• Friday, March 01, 2024
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Haulage cost spike spoils Christmas for shoppers

NRC restarts container haulage from Lagos to Kano, Kaduna Port

Shoppers may be struggling to purchase goods this Christmas as importers are paying dearly to move their laden containers from the seaports in Apapa to warehouses across the country as the surging price of diesel takes a toll on the cost of container haulage likely to be passed to end-users.

The cost of moving containers from Lagos port to importers’ warehouses in Lagos increased by an average of 100 percent.

With the pump price of diesel now N1,300/ litre, truckers say they are finding it increasingly difficult to break even in the haulage business.

The National Bureau of Statistics’ Automotive Gas Oil (Diesel) Price Watch for October 2023 shows that the average retail price of diesel paid by consumers increased by 25.45 percent on a year-on-year basis from a lower cost of N801.09 per litre recorded in October 2022 to a higher cost of N1004.98 per litre in October 2023.

Meanwhile, on a month-on-month basis, an increase of 12.82 percent was recorded from N890.80 in the preceding month of September to an average of N1004.98 in October 2023.

BusinessDay checks show that transporting a 40-foot container from Apapa to Mushin which used to be N400,000, now costs as much as N800,000 while the transport cost of a 20-foot container from Apapa to a warehouse in Lagos goes between N350,000 and N400,000 from about N200,000.

Also, transporting a 40-foot container from Lagos to Onitsha or Nnewi in the East now costs as much as N1.8 million while a 20-foot container from Lagos to a warehouse in Onitsha or Nnewi now goes for N800,000.

Meanwhile, the cost of taking a 40-foot container from Lagos to Abuja is now N1.6 million; a 20-foot container from Lagos to a warehouse in the north is now N800,000; a 40-foot container from Lagos to Kano costs around N2.4 million while a 20-foot container from Lagos to Kano cost as much as N1 million.

Read also: NRC to resume container haulage to Kano via narrow gauge in December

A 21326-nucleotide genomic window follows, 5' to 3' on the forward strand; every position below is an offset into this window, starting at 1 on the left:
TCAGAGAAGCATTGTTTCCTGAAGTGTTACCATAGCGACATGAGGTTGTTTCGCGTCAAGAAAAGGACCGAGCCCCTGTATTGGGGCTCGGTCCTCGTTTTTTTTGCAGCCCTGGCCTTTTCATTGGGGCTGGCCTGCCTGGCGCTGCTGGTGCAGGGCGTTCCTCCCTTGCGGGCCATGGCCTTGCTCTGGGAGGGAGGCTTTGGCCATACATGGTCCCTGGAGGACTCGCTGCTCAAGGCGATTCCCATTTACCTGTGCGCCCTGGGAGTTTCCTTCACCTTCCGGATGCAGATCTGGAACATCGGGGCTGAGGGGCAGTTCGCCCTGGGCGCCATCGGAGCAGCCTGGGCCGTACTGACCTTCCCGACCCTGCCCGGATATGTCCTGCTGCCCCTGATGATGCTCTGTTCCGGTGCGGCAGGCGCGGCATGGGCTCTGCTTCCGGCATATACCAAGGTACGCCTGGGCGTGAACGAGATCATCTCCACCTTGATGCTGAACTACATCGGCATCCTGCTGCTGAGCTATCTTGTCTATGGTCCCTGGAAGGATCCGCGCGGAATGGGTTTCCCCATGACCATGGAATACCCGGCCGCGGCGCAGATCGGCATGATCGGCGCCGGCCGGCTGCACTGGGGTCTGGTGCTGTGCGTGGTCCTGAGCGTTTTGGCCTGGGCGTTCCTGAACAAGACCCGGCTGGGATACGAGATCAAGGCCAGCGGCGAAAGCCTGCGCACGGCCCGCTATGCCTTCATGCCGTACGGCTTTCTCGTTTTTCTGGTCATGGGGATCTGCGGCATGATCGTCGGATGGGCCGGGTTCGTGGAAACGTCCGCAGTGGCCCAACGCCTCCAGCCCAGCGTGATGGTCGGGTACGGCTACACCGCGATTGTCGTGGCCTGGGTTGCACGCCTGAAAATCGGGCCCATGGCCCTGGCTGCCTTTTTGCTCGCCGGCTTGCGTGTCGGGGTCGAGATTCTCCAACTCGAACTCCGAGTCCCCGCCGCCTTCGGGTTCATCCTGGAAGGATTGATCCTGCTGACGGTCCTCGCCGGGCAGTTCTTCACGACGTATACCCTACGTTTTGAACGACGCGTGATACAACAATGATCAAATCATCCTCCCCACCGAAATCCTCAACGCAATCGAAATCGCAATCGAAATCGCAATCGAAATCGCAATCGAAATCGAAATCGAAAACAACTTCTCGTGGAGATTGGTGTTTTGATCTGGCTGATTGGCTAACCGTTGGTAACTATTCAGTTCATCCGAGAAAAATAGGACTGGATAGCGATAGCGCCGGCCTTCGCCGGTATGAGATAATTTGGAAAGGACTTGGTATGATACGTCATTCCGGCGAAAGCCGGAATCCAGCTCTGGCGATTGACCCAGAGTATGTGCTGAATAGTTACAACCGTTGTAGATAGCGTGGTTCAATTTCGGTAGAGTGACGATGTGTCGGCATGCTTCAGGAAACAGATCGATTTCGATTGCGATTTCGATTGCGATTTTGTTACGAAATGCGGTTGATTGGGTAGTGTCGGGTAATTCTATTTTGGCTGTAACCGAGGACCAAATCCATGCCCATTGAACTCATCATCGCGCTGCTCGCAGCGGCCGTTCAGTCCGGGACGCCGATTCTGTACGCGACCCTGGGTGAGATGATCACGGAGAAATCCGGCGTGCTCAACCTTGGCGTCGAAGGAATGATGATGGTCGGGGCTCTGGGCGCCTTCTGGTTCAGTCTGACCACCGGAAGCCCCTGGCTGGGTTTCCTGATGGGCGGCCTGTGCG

“The soaring price of diesel is affecting our business and it is no longer easy for one to embark on a trip without making sure that the payment will cover the money spent on fueling the truck,” said Bello Yusuf, a truck operator.

In addition to the high cost of fueling, truckers are also spending huge sums on repairing their trucks and buying expensive spare parts due to the surging inflation.

“Vehicle spare parts are very expensive. One China tyre sells between N170,000 and N180,000 each while an imported used tyre (Tokunbo) sells for between N100,000 and N110,000. Imagine how much a trucker will spend to change the tyres of a truck that goes with 18 to 22 tyres,” Yusuf told our correspondent on the phone.

He said many truckers cannot afford original Indian tyres given the high prices of spare parts in the Nigerian market today.

“I didn’t know that Nigeria has spoiled this much until I wanted to load this night. We loaded a 40-foot container to Abuja for N1.6 million but the same container is paying N2.4 million to Kano and N1.8 million to the East. This is because demand is high on the Lagos-Eastern route compared to Lagos-Abuja,” Tony Anakebe, a Lagos Customs Licensed Agent, said.

Anakebe said Nigerian transporters were spending a substantial sum to buy diesel to power the truck and they are also blaming the delay in obtaining call-up tickets as part of the challenges faced in their business.

Bala Mohammed, a truck operator, also told BusinessDay that the pump price of diesel at N1,300/litre has increased the operation cost of truck operators.

According to him, issues such as extortion by security agencies along the port corridor and the checkpoints on almost all the highways in Nigeria are also taking heavy tolls on the haulage business and eating into their profit.